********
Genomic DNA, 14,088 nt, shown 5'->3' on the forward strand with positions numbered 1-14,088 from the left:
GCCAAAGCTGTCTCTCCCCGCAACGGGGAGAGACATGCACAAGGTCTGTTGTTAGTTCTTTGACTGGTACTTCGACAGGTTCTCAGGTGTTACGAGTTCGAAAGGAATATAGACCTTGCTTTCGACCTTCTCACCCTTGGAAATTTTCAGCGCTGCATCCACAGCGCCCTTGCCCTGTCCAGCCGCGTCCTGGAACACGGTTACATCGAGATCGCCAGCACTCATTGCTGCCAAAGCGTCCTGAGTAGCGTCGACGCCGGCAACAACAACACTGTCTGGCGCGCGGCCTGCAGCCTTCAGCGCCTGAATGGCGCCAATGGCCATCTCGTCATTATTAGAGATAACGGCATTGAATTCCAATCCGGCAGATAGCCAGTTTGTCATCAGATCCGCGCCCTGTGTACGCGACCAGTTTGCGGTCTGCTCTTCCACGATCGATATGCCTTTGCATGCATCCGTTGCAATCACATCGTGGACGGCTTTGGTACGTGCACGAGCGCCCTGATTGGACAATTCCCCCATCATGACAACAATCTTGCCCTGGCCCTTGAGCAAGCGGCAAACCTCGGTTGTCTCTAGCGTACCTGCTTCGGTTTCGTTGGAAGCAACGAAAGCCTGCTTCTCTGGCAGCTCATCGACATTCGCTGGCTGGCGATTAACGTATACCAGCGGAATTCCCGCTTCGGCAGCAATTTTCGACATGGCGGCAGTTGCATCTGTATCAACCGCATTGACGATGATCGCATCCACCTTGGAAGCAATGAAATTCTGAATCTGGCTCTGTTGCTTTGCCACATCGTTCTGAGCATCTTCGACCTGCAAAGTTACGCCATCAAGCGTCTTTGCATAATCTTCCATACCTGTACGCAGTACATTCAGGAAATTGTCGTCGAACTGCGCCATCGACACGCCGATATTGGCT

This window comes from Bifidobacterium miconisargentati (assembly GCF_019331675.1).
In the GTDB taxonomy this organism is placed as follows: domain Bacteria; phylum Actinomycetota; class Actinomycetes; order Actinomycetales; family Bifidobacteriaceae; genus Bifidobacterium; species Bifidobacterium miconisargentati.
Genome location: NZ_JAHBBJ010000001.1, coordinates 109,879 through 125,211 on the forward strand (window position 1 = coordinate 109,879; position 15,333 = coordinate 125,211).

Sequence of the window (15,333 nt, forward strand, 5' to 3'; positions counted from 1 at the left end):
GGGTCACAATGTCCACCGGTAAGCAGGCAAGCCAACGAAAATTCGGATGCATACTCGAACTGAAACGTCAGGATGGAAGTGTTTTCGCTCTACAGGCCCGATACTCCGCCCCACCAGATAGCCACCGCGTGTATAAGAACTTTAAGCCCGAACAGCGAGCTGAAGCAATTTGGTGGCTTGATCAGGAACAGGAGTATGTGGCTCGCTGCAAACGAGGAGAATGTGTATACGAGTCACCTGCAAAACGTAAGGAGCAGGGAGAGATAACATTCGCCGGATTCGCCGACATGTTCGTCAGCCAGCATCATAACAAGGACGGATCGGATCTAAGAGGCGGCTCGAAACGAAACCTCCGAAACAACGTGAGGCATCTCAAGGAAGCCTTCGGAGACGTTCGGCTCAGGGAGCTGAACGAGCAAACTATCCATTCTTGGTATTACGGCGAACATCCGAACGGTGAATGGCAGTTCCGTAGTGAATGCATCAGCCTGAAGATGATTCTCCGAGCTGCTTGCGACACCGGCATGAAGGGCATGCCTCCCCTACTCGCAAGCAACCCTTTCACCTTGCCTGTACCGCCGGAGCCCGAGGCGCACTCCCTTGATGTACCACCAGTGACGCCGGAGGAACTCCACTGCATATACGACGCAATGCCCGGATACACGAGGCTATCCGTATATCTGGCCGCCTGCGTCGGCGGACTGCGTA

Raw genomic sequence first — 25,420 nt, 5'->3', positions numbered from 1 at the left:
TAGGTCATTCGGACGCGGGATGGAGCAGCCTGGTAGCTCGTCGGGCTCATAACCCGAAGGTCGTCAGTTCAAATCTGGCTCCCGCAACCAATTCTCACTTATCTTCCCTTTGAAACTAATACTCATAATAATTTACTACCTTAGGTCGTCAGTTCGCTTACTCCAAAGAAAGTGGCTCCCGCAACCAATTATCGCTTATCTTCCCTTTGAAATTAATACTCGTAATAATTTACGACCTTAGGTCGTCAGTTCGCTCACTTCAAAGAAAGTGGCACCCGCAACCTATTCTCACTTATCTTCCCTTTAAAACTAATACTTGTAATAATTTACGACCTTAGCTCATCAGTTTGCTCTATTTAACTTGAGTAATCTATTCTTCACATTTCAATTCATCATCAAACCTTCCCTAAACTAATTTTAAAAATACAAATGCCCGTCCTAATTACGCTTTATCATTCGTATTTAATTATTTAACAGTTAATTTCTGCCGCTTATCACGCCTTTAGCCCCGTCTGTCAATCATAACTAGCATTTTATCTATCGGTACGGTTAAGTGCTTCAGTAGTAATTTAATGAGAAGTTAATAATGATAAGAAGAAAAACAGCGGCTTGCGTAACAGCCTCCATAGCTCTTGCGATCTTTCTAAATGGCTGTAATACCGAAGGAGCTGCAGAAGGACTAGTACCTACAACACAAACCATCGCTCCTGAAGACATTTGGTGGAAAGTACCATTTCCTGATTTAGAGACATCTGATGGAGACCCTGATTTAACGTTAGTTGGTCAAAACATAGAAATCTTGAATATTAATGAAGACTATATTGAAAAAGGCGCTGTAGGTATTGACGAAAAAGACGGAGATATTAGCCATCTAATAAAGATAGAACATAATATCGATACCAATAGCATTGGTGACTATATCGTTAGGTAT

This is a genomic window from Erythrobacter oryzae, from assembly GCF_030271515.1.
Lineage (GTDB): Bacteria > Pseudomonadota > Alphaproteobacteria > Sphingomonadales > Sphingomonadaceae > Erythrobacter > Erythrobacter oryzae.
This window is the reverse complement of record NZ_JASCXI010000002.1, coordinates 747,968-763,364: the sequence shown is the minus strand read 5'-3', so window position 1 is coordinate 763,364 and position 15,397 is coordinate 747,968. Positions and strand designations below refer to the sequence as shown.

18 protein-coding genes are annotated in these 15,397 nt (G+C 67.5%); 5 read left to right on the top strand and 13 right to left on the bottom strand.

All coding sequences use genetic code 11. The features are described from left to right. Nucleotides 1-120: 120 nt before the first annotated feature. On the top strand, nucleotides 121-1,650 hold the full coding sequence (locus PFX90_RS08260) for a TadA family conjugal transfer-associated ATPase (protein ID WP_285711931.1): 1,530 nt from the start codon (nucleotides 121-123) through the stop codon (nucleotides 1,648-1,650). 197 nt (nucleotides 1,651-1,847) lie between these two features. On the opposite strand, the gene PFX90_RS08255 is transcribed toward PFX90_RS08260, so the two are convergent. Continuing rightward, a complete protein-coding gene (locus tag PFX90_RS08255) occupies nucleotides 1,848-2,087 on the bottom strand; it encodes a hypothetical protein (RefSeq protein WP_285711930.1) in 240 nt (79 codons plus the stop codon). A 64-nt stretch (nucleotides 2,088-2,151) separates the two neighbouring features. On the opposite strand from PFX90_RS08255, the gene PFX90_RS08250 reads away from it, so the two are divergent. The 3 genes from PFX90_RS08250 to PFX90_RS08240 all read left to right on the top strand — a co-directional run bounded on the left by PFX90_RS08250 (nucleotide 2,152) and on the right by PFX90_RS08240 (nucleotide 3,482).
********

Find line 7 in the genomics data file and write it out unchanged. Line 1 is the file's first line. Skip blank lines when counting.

GGGTCACAATGTCCACCGGTAAGCAGGCAAGCCAACGAAAATTCGGATGCATACTCGAACTGAAACGTCAGGATGGAAGTGTTTTCGCTCTACAGGCCCGATACTCCGCCCCACCAGATAGCCACCGCGTGTATAAGAACTTTAAGCCCGAACAGCGAGCTGAAGCAATTTGGTGGCTTGATCAGGAACAGGAGTATGTGGCTCGCTGCAAACGAGGAGAATGTGTATACGAGTCACCTGCAAAACGTAAGGAGCAGGGAGAGATAACATTCGCCGGATTCGCCGACATGTTCGTCAGCCAGCATCATAACAAGGACGGATCGGATCTAAGAGGCGGCTCGAAACGAAACCTCCGAAACAACGTGAGGCATCTCAAGGAAGCCTTCGGAGACGTTCGGCTCAGGGAGCTGAACGAGCAAACTATCCATTCTTGGTATTACGGCGAACATCCGAACGGTGAATGGCAGTTCCGTAGTGAATGCATCAGCCTGAAGATGATTCTCCGAGCTGCTTGCGACACCGGCATGAAGGGCATGCCTCCCCTACTCGCAAGCAACCCTTTCACCTTGCCTGTACCGCCGGAGCCCGAGGCGCACTCCCTTGATGTACCACCAGTGACGCCGGAGGAACTCCACTGCATATACGACGCAATGCCCGGATACACGAGGCTATCCGTATATCTGGCCGCCTGCGTCGGCGGACTGCGTA